She was hired by a New York law firm, one of only three women. A summer associate there would meet her and be highly influenced by her. Her name was Ruth Bader Ginsburg. Murray was passionate about civil rights and women’s rights. When Betty Friedan came calling Murray proposed an organization for women’s rights, like the N.A.A.C.P, which would become the National Organization for Women. I bet you didn’t know that it was her idea! She would become disillusioned by how NOW turned out, feeling it fought for the rights of women who were white.
Pauli would have many distinctions. She was the first Black deputy attorney general in California in 1946. “Mademoiselle Magazine” named her Woman of the Year for 1947. In 1971 Pauli co-wrote a law review article, Reed v. Reed, on gender discrimination. It would later be used former summer associate RBG to convince the Supreme Court that the Equal Protection Clause applied to half the population, namely women.
She would have relationships with women, which she felt was perfectly normal since she identified as a man. One of her later biographer’s called her transgender. Her confusion, poverty, depression, and feelings of sexual “in-betweenness” led to several breakdowns. She reached out to doctors to help her. No one had the answers. She would write, “If anyone should ask a Negro woman in America what has been her greatest achievement her honest answer would be, ‘I survived!’” She did more than survive.
In 1956 she wrote a book about her family origins called “Proud Shoes.” In 1970 she published a collection of poems, “Dark Testament” which she dedicated to her life-long friend Eleanor Roosevelt. In 1977 she became the first African American woman to become an Episcopalian Priest. Pauli Murray, an accomplished woman died in 1985.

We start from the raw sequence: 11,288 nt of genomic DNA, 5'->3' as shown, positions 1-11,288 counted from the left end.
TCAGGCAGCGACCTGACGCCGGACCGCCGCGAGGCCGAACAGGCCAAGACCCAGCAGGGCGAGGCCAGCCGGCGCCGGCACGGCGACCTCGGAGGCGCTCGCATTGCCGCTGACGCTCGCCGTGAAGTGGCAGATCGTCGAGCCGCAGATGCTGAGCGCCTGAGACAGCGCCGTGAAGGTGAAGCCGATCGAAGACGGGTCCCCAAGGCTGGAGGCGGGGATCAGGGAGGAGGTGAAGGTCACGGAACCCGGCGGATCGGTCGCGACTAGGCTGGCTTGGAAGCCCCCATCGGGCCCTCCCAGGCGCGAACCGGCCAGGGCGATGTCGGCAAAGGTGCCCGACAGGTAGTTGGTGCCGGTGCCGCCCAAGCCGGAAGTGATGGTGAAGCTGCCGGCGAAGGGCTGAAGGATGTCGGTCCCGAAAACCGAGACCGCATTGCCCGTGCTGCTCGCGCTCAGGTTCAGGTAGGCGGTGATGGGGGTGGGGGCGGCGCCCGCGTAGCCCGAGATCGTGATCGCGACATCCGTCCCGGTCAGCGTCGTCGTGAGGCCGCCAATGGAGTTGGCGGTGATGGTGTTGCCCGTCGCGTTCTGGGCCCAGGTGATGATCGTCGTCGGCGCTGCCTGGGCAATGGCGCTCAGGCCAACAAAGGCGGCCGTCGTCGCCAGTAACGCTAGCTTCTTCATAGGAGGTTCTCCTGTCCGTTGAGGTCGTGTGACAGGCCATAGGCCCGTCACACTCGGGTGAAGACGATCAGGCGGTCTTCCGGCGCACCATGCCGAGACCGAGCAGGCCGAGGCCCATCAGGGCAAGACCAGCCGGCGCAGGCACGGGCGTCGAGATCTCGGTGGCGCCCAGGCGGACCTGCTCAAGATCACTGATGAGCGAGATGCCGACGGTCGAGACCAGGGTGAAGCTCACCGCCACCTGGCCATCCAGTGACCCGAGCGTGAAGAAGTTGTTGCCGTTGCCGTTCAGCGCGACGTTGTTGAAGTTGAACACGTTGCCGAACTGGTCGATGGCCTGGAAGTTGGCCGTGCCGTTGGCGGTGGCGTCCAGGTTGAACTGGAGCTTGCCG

How many more stories of courageous, trail-blazing African American woman are we not being taught in school?
Let us end with the words from Murray’s poetry about the fight for freedom:
Then let the dream linger on.
Let it be the test of nations,
Let it be the quest of all our days,
The fevered pounding of our blood,
The measure of our souls –
That none shall rest in any land
And none return to dreamless sleep,
No heart be quieted, no tongue be stilled
Until the final man may stand in any place
And thrust his shoulders to the sky,
Friend and brother to every other man.
Rather timely, I think. #BLM #BlackLivesMatter #GeorgeFloyd, #pride
Honored for her work inspiring women, in 2020 Zemeckis will be awarded the Ellis Island Medal of Honor in part for “sharing and preserving stories of women who were once marginalized and stigmatized . . .” but due to her work “these women are now celebrated for their independence and personal agency.” The Medal is officially recognized by both Houses of Congress and is one of our nation’s most prestigious awards. Past recipients include Presidents Clinton and Reagan, Elie Wiesel, Sen. John McCain, and HSH Prince Albert II of Monaco.
www.lesliezemeckis.com for more of her work.